Mama Review

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A crazed father abducts his two young daughters, taking them to a cabin in the woods where he is killed by a strange entity. Five years later the girls are found, but ‘Mama’ — the thing from the woods — comes back to civilisation with them and is homicidally jealous of their affections.


In 2008, Argentinian siblings Andy and Barbara Muschietti made Mamá, a brief (three minutes) short in which two little girls are menaced by a wild-haired, kink-necked spectre. That attracted the interest of Guillermo del Toro — no wonder, since childhood ghosts are what he likes most — who has executive-produced this feature-length expansion, which the Muschiettis separately directed and produced and together co-scripted (with assistance from British writer Neil Cross, creator of Luther).

With currently busy Jessica Chastain in a change-of-pace role (a black-haired pixie-punk rock chick who doesn’t want kids but winds up as a surrogate mother), Mama is a cut above your basic spookfest shocker (you know, Insidious or The Possession), though it overlaps a little too much with the likes of Don’t Be Afraid Of The Dark (another del Toro production) and The Woman In Black (which also had a child-menacing, mad mother ghost). It’s easier to set up a single, inexplicable horror scene than it is to string together a bunch of them into a coherent narrative, and Mama doesn’t quite manage it. The opening falls back on that ancient device of the criminal listening to radio news reports of his misdeeds to fill in backstory, and there’s a drawn-out strand about a double-dealing shrink obsessed with a 19th-century ghost that serves only to leave convenient plot information on a laptop to be accessed when it’s explanation time.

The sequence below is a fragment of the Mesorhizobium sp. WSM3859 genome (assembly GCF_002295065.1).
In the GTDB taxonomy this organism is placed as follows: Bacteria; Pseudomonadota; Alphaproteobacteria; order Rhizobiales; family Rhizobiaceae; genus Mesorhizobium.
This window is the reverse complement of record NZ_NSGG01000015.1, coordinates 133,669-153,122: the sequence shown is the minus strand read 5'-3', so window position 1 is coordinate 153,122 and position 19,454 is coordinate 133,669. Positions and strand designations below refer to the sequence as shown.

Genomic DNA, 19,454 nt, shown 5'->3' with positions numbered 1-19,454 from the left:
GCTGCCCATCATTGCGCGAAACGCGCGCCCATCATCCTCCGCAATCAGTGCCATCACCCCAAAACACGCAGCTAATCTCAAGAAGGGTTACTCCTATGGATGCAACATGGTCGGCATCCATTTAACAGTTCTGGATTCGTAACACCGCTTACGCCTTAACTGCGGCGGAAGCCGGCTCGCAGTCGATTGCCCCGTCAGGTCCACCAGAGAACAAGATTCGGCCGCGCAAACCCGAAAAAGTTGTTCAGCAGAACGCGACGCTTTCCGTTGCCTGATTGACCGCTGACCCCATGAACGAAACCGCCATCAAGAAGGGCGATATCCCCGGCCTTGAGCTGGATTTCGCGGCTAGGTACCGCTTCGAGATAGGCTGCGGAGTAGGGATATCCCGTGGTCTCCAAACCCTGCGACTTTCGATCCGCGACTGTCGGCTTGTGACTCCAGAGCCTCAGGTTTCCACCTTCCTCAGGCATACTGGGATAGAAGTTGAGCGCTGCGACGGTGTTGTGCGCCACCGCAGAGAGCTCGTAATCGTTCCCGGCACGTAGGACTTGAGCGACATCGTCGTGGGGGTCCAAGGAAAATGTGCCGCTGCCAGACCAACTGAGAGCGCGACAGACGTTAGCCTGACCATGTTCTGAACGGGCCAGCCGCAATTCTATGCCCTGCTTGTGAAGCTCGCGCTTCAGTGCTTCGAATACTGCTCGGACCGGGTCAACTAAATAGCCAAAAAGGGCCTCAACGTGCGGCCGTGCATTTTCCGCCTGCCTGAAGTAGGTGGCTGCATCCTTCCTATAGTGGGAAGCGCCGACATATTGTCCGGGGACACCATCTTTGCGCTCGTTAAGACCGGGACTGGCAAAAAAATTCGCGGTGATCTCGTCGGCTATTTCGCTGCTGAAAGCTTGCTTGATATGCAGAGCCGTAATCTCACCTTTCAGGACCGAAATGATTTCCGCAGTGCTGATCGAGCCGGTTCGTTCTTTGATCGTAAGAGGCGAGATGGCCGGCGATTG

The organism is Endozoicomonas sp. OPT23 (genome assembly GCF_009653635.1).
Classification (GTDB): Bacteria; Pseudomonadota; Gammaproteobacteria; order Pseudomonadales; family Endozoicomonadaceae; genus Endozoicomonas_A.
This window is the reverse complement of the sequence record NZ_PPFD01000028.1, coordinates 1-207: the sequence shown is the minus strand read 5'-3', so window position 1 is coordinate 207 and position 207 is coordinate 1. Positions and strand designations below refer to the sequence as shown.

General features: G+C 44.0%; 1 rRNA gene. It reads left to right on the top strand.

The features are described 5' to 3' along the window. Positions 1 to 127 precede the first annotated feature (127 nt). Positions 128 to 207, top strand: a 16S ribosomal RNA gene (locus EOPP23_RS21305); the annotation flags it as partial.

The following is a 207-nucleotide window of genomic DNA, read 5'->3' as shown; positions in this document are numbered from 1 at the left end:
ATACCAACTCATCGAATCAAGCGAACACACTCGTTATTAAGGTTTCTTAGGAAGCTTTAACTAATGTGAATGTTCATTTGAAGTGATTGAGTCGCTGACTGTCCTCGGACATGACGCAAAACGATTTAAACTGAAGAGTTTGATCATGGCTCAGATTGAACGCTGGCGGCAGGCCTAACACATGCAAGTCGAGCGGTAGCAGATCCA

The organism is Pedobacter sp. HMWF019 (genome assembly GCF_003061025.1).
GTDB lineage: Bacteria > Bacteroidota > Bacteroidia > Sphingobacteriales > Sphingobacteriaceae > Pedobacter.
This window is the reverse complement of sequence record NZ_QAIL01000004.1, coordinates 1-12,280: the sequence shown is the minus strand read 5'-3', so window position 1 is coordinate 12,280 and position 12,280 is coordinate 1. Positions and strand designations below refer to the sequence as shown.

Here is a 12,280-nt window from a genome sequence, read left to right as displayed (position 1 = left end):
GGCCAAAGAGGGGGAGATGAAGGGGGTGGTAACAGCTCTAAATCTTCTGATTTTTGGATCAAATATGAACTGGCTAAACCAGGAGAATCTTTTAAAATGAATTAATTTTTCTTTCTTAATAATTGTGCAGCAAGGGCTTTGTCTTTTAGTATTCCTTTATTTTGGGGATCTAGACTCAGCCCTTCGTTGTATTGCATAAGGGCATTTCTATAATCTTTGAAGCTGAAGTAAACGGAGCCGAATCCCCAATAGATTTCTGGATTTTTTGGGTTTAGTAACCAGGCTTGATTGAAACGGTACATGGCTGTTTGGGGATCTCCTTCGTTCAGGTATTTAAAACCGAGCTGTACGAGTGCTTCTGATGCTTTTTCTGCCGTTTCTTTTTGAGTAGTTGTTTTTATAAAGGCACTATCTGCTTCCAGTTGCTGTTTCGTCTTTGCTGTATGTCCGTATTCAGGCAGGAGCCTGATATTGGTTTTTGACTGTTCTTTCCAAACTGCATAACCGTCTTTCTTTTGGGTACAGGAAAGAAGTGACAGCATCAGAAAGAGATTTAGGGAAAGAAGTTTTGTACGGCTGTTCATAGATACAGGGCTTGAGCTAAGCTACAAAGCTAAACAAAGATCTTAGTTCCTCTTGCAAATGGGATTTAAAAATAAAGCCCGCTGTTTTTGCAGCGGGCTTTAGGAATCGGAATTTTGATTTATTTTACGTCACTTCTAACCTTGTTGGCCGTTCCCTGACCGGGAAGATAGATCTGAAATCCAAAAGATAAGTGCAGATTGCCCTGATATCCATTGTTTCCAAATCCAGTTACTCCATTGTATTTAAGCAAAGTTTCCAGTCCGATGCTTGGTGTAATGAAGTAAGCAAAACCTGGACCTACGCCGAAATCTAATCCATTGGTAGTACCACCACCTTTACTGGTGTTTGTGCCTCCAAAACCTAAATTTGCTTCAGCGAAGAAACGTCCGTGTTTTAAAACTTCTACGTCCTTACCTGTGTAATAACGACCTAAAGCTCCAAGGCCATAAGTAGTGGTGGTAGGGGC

Mama also shows its hand too early and plainly. The ghost appears before the credits, so we know what the girls’ problem is while their uncle (Nikolaj Coster-Waldau) and his girlfriend (Chastain) catch up. The smaller, less obvious ‘boo’ moments in the first half make for bigger jumps than the bells-and-whistles manifestations (and screams and scratches) that come later, and reduce the title menace to an attention-seeking effect. Megan Charpentier and Isabelle Nélisse, the haunted semi-feral sisters, are great, and Chastain brings that Vera Farmiga-in-Orphan touch of class, but it feels more like a programme of shorts than a feature.

Despite story problems and overuse of good effects, this has enough shocks and screams to make a decent thrill ride.